The Autumn Budget will set out the government’s plans for the economy based on the latest forecasts from the Office for Budget Responsibility (OBR).
Following the Chancellor’s announcement last year, there will now only be one ‘fiscal event’ in each year, held in the Autumn, says the Treasury. From 2018 there will be a Spring Statement, responding to the forecast from the OBR, but no major Budget although the option has been retained to make further tax changes in the Spring if needed.
In a YouTube video to announce the date of the Autumn Budget, Mr Hammond said he wanted: “an economy that works for everyone”. He said the Budget was designed to produce a strong, resilient and fair economy.
Last year the Chancellor announced that the government will move to a single major Budget each year. The change will allow more time for any changes, such as tax rises, to be implemented before the end of the tax year.
The Treasury says the UK is the only major advanced economy to have made major changes to the tax system twice a year in the annual Budget, usually held in March, and the Autumn Statement.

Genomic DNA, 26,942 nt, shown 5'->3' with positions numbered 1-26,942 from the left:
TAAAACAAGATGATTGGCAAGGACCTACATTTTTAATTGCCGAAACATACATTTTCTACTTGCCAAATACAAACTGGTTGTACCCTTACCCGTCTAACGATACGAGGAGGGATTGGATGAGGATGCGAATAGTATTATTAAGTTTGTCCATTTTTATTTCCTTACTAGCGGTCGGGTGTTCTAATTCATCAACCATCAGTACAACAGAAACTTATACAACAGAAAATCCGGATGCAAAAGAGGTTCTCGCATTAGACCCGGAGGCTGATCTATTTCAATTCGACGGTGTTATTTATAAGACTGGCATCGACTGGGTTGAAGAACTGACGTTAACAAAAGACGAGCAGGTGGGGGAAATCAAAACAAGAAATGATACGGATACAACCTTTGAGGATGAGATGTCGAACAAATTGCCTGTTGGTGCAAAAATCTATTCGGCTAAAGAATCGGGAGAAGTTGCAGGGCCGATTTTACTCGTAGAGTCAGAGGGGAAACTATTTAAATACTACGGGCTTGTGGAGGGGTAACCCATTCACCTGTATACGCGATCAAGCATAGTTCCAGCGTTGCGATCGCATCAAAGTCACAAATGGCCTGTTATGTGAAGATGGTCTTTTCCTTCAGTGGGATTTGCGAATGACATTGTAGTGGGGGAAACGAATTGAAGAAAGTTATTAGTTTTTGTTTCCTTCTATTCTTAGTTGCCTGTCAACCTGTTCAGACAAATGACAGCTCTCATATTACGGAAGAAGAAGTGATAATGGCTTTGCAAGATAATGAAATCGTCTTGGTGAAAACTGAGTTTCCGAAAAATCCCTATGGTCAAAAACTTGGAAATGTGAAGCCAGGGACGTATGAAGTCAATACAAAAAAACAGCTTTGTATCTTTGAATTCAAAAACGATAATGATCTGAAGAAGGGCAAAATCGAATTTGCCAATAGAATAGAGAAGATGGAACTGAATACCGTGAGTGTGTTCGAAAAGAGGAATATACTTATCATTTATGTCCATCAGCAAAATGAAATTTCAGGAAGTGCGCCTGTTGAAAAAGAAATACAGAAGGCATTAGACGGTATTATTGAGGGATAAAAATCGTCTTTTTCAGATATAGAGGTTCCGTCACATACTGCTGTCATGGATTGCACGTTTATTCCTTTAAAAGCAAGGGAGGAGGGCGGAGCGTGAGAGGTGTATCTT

It says businesses, the International Monetary Fund, Institute for Government, the CBI, Chartered Institute of Taxation and the IFS have all been calling for the change. The Treasury says the move will mean businesses and consumers will face less frequent changes to the tax system.
A Finance Bill will follow the Autumn Budget even though the government only introduced a 2nd Finance Bill recently to implement changes postponed earlier in the year due to the unexpected general election.
The aim of the Autumn Budget will be to reach Royal Assent in the spring, before the start of the following tax year. The change will allow Parliament to scrutinise tax changes before the tax year where most take effect.
The Spring Statement in 2018 will respond to the updated OBR forecast for the economy and the public finances. Even though the aim of the Autumn Statement is to streamline Budget announcements the government says it will retain the “option” to make changes to fiscal policy at the Spring Statement if “the economic circumstances require it.”